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So I've looked up the word "software" around, and I've learned that -ware words are uncountable, and there's even a claim at the Wiktionary entry for this word that "a software" or "softwares" are a non-native thing. Which makes sense, other languages have countable words that would translate better to "program" or "app," but also to "software" as a broader concept, so when translating back into English, errors are bound to arise. But today I found that this dude named Grant who lives in Chicago and who sounds very, very much like native North American speaker of English (I haven't found anything more about him), and he keeps saying "a software" and "softwares." Are those a thing among native speakers of major English varieties (AmE, BrE, AuE)? I'm disregarding other varieties because they're not commonly taught or featured and a lot of them have quirks, probably including these ones.

Edit: It's not a duplicate, period. At least read the intent of the question, folks. Don't just knee-jerk.

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'Software' is non-countable (like 'milk'). As a native American English-speaker who grew up with software (and a vested interest in it) and is nearing age 40, it seems like people who are quite computer literate and have been since before the age of smartphones will never say 'a software' or 'softwares' unless they're joking, or mis-educated, but native speakers (including business managers/owners who aren't personally into computers) do say this sometimes (much to the dismay or amusement of those who know better, such as the programmers who work for them). People who aren't into software much or who don't really know what it is have been known to erroneously say 'a software'. The younger generation, and those who started using computers at the same time, are probably more prone to misusing the terminology if they use it, since it's less common these days (they usually say 'app' instead).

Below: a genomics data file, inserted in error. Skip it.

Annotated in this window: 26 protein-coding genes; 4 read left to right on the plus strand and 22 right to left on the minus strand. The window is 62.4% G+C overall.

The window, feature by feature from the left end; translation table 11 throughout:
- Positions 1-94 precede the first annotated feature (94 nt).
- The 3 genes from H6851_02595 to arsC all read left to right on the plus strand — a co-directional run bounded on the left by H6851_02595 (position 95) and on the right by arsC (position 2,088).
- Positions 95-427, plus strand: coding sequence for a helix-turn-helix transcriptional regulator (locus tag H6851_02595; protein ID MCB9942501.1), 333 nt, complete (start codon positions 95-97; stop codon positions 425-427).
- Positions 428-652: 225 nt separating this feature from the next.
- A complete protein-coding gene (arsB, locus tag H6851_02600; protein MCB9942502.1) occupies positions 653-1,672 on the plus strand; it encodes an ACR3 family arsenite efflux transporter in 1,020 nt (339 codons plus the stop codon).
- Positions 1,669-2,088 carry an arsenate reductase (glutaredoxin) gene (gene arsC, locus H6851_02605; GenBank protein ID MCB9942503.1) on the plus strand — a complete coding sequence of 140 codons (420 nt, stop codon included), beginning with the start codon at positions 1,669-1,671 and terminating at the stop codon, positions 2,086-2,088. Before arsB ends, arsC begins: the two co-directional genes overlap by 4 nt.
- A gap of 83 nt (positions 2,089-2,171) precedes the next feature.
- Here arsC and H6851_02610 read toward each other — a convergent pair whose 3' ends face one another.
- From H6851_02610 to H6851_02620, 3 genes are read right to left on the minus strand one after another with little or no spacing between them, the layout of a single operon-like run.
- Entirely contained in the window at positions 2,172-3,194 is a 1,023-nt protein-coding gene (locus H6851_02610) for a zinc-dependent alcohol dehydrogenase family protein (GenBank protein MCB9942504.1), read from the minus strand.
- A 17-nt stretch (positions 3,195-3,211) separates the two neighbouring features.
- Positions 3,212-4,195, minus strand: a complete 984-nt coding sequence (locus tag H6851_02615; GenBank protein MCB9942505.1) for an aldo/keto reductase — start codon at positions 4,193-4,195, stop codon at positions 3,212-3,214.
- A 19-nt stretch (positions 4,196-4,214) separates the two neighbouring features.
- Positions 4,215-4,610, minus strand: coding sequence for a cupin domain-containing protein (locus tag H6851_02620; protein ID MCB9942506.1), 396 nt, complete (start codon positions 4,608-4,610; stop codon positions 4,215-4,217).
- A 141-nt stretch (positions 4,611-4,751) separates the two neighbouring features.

'Softwares' seems to be less common than 'a software' by far, for native speakers. But, regardless of who says them, 'a software' and 'softwares' are incorrect usage—kind of like how 'a women' is incorrect and 'women' or 'a woman' are correct (I have no idea why people keep writing that, unless it's autocorrect doing it).

Instead of saying 'a software' you should say 'some software', 'a program', 'a computer program', 'an application', 'a software application', or more modernly, 'an app' (although if you're talking to an old-time computer techie, you should probably only use 'app' if you're talking about mobile apps, since they didn't grow up with that and the term became popular in the smartphone community, which wasn't always everyone).

Instead of 'softwares' you should say 'software', 'programs', 'computer programs', 'applications', 'software applications', 'apps' or such.

It should be noted that software is a much more general term than 'program' and all those other words I listed. Software can refer to programming libraries/modules, media files, and other stuff (not just runnable programs—although as you'll note in the comments, not all definitions of software are so broad as to encompass things besides programs). Anything you program as a computer programmer is software. The same is not true of the other terms. Even a chunk of code that does nothing by itself is software. Documentation for programs is considered software. Even files are software (for instance, images, text files, documents). Images and word processor documents may be software, but they're not apps, programs, etc. Everything that is stored on a hard drive is, in my opinion, software (although some, if not many, people might contend that point, and think that software has to give more direct instructions, or be part of something that does in order to be considered software). Even websites are software (but please don't call them that; just call them websites). Computer programs are things you can run and use directly (like OpenOffice, Firefox, Audacity, SynthFont, VanBasco's Karaoke Player, etc.) Computer programs are also used to open files (if they support them; like, VanBasco's Karaoke Player can open and play .midi files—but both the midis and the player are software, while the midis are not programs).

  • 1
    "Everything that is stored on a hard drive is software." Would you call images on an LCD "hardware" then? I agree with the rest of your answer: notice that you suggest there that "software" is something executable. "Software" is a counterpart of "hardware" (which is clear from the etymology of these words): both "software" and "hardware" decide what to do (with data), the former being more alterable than the latter, particularly because software can be generated by other software. So all software is data, but not all data is software. – Kirill Bulygin Jul 22 '18 at 13:37